I think the men got over it quicker. The women had to become better and deal with the pace the Williams' brought to the game, but they adjusted too.
Give lleyton and Serena a long lay off, and they can come roaring back out of the bue again, till again the other players realize their human and stop choking, stop letting the act and intimidation tactics get to them.
Because of the difference in how men and women are raised, and cultutral expectations, there might be some slight difference in how they cope, but there's really no proof of that. And there certainly is no proof that it isn't changing as women succeed in greater numbers in lifestyles that were formerly male territory. It's only been a few decades. We haven't yet had generations of girls raised to believe in (as opposed to second guess) themselves.
And I completely agree that women who choked just didn't make it to the very top of the game a few years ago. Or back in the 1970's either. It's hard to believe that someone like Maurismo can be there today. That's lack of depth.
So I'm pretty skeptical. Look at that headline "Women Are Chokers." He's out to get attention, make a name for himself, and knows just how to do it.
All social science research has lots of exceptions, maybe women do choke more than men but it does NOT mean that all women are chokers.
I can't speak for Lleyton Hewitt because I rarely watch the guy, but in Serena Williams' case, her intimidation factor didn't really start playing in until 2002 when the rest of the players realized just how tough it was to beat her. It was her superior athletic ability that allowed her to crush others, and after a while of doing that, an intimidation factor surrounded her and her game.
Quite frankly, I still don't think the rest of the tour has adjusted. It merely seemed that way when the Williamses took a hiatus from the sport. Serena playing at her best (and as we saw in Aussie in some matches, way below her best) can beat any woman on any given day, due to her athletic ability.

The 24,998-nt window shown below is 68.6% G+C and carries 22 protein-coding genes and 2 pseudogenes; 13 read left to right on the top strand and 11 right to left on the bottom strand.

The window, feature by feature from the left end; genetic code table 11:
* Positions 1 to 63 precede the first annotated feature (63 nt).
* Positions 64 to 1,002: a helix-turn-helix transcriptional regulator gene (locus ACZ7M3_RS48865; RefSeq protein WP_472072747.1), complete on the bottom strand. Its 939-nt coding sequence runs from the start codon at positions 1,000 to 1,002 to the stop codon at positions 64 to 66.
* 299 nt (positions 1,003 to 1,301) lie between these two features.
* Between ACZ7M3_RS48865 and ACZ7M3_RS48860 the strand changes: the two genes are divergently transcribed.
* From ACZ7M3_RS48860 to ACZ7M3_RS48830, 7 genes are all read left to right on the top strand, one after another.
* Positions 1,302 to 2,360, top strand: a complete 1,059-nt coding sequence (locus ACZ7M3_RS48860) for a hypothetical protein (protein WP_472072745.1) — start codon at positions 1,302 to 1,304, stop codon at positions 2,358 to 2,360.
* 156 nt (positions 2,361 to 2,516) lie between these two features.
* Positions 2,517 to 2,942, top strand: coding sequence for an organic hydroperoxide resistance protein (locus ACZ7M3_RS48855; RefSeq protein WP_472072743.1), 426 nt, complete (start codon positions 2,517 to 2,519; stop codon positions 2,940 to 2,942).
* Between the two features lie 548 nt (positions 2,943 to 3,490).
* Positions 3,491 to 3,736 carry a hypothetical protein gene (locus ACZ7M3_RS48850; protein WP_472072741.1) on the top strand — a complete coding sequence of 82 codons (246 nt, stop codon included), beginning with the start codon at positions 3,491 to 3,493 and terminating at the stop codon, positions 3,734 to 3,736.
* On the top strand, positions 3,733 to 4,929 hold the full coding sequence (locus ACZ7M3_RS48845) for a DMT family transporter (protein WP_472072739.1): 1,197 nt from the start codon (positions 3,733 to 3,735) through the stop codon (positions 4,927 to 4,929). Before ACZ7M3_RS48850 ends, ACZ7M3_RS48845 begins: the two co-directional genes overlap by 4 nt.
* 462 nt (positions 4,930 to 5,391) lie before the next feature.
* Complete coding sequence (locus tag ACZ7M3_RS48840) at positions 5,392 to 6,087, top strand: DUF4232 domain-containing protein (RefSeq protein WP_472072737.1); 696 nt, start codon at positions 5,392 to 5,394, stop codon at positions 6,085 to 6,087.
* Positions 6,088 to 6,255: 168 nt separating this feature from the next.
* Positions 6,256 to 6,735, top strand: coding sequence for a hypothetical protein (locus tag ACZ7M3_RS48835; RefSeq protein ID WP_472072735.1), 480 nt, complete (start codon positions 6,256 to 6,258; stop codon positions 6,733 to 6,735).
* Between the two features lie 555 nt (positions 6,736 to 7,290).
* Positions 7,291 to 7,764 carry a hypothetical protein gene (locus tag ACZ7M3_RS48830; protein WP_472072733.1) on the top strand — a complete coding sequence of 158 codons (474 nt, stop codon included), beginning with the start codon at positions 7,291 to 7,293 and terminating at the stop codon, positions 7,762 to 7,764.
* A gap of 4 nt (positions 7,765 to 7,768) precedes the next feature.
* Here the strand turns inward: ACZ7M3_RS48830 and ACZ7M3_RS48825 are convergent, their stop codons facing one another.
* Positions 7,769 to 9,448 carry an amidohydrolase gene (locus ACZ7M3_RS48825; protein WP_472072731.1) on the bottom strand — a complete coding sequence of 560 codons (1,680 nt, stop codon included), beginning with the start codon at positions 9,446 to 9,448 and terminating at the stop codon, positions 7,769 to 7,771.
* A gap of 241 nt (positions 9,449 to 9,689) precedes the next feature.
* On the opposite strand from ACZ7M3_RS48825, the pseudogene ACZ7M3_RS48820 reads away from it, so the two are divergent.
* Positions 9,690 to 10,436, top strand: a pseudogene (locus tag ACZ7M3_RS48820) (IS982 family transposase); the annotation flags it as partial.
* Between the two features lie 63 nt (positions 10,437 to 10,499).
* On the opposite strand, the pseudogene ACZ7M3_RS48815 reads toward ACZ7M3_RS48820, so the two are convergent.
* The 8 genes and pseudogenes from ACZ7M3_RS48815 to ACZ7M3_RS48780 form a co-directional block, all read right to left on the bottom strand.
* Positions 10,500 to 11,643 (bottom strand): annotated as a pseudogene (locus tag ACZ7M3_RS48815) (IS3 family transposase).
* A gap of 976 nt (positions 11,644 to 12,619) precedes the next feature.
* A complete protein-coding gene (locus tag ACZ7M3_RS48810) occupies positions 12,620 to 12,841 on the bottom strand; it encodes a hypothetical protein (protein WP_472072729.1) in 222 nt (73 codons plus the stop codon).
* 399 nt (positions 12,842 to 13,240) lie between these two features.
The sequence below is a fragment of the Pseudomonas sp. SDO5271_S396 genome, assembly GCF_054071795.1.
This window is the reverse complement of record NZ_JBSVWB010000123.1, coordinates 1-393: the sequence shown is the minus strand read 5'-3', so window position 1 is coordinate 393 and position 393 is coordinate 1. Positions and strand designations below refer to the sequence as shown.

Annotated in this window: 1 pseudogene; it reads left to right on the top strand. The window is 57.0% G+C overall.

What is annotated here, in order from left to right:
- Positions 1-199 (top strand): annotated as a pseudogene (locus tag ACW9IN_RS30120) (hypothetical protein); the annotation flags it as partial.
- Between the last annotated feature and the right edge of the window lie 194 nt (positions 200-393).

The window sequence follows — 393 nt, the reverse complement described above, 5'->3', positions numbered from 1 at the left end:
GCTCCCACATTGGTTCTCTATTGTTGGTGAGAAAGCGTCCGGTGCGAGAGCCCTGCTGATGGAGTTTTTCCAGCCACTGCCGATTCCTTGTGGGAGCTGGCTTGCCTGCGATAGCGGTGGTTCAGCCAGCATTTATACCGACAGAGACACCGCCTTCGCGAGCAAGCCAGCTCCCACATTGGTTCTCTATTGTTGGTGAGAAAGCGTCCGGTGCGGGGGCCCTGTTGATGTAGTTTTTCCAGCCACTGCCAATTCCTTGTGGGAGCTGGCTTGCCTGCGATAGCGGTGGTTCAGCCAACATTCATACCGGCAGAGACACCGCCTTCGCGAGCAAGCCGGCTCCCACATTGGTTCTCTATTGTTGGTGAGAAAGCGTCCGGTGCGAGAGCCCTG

Interesting theory, but I would like to know more about the sample Daniele Paserman used. It seems that it was only from the FO 2006. This is a very small proportion of the circuit and a year is a very small proportion of women's tennis. I would like it if this was investigated further including all the GS tournaments across maybe the whole of the open era. Then really conclusive results could be drawn. However I can see this would be a painstaking task.
Serena had great 13 months in 2002/03 when she won 5 of her 8 slams.
In the remaining 9 years she won 3 slams. No big deal, IMO ...
Why is anyone even asserting that Maria choked? Was she up a set and two breaks? Were Serena's eyes bleeding two games into the match? If we were discussing a final where Maria played someone without a career slam under her belt, choking could perhaps enter the conversation with some relevance. Maria never had a wiff of a chance to win the match, let alone choke it away.
Maria got in line with everyone else who has tried to match Serena's power game, but didn't bring enough bullets. What boggles my mind is that, as one of the top women in the world, Maria didn't employ anything regarding a "Plan B" and the second set was a mere formality. She kept on doing what wasn't working!